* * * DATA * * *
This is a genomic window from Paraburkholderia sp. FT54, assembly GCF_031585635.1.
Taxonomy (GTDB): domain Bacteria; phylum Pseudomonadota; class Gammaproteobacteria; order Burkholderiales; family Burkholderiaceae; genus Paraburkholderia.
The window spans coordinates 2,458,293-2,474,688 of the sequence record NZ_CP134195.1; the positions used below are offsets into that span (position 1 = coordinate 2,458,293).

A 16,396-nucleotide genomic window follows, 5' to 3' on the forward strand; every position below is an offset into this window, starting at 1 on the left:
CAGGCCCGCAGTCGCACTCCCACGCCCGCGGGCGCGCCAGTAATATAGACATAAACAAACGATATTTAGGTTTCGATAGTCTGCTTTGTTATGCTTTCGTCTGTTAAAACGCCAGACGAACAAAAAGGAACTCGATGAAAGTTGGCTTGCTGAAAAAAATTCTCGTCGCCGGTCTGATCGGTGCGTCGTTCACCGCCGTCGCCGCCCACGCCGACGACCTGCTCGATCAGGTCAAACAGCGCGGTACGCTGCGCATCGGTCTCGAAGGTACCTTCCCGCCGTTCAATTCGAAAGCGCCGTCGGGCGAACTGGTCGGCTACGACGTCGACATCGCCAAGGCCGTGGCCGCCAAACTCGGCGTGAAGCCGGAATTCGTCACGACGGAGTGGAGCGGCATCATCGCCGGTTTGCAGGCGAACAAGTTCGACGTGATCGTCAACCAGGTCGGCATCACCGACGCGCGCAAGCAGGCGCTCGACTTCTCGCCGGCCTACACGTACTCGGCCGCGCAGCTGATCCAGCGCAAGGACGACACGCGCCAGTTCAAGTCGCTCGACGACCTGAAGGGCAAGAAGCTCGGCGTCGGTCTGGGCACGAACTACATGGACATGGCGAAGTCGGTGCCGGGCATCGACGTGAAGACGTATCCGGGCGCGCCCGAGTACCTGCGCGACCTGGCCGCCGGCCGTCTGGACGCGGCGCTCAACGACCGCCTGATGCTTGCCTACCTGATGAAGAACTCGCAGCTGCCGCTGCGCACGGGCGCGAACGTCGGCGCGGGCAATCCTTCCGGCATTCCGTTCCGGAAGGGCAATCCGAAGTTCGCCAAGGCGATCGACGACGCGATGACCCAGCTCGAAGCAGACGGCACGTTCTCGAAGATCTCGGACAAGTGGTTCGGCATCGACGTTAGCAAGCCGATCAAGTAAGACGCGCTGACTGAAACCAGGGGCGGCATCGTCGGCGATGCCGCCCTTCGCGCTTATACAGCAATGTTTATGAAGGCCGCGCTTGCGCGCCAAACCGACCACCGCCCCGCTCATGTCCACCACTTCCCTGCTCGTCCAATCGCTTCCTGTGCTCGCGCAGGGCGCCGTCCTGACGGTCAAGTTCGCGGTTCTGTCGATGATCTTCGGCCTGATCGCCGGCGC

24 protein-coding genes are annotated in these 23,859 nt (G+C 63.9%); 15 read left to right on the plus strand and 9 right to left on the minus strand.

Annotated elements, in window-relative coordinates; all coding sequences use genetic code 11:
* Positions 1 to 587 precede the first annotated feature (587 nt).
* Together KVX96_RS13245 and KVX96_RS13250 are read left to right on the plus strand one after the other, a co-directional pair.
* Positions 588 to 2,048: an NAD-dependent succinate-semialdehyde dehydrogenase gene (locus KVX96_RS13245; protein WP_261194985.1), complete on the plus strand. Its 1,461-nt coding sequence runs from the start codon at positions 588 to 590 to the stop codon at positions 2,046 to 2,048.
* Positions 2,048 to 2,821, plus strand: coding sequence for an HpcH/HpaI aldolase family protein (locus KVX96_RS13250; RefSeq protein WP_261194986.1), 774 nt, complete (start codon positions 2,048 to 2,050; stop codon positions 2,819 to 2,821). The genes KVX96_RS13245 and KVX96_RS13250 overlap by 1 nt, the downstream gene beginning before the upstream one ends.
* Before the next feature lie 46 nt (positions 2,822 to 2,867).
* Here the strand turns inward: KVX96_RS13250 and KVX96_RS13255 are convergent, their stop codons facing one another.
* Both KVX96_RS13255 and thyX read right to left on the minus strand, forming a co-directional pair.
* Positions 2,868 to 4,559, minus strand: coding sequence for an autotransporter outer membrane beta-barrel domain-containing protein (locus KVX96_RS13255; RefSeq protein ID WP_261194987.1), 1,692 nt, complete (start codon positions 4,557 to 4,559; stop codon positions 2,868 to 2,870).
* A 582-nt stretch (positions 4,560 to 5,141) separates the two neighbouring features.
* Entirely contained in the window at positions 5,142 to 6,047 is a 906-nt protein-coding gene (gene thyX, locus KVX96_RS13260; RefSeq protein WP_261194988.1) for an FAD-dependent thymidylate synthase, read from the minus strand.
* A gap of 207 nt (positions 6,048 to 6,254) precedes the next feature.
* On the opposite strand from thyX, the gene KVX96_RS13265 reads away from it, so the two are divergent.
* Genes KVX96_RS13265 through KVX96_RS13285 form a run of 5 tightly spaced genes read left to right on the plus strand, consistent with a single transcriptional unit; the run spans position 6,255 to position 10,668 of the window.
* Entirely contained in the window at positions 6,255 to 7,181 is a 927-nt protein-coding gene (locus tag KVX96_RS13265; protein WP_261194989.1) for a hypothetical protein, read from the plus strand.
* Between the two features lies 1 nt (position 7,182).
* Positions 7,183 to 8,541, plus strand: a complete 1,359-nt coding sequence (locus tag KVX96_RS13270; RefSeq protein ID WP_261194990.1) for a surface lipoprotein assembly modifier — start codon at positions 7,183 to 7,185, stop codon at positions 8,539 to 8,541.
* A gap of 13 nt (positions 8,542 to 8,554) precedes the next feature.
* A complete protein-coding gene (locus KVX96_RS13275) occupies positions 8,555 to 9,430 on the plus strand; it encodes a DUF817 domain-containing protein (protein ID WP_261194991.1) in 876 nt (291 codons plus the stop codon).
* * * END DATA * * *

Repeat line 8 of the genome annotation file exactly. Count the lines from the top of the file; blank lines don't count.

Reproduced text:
* Positions 1 to 587 precede the first annotated feature (587 nt).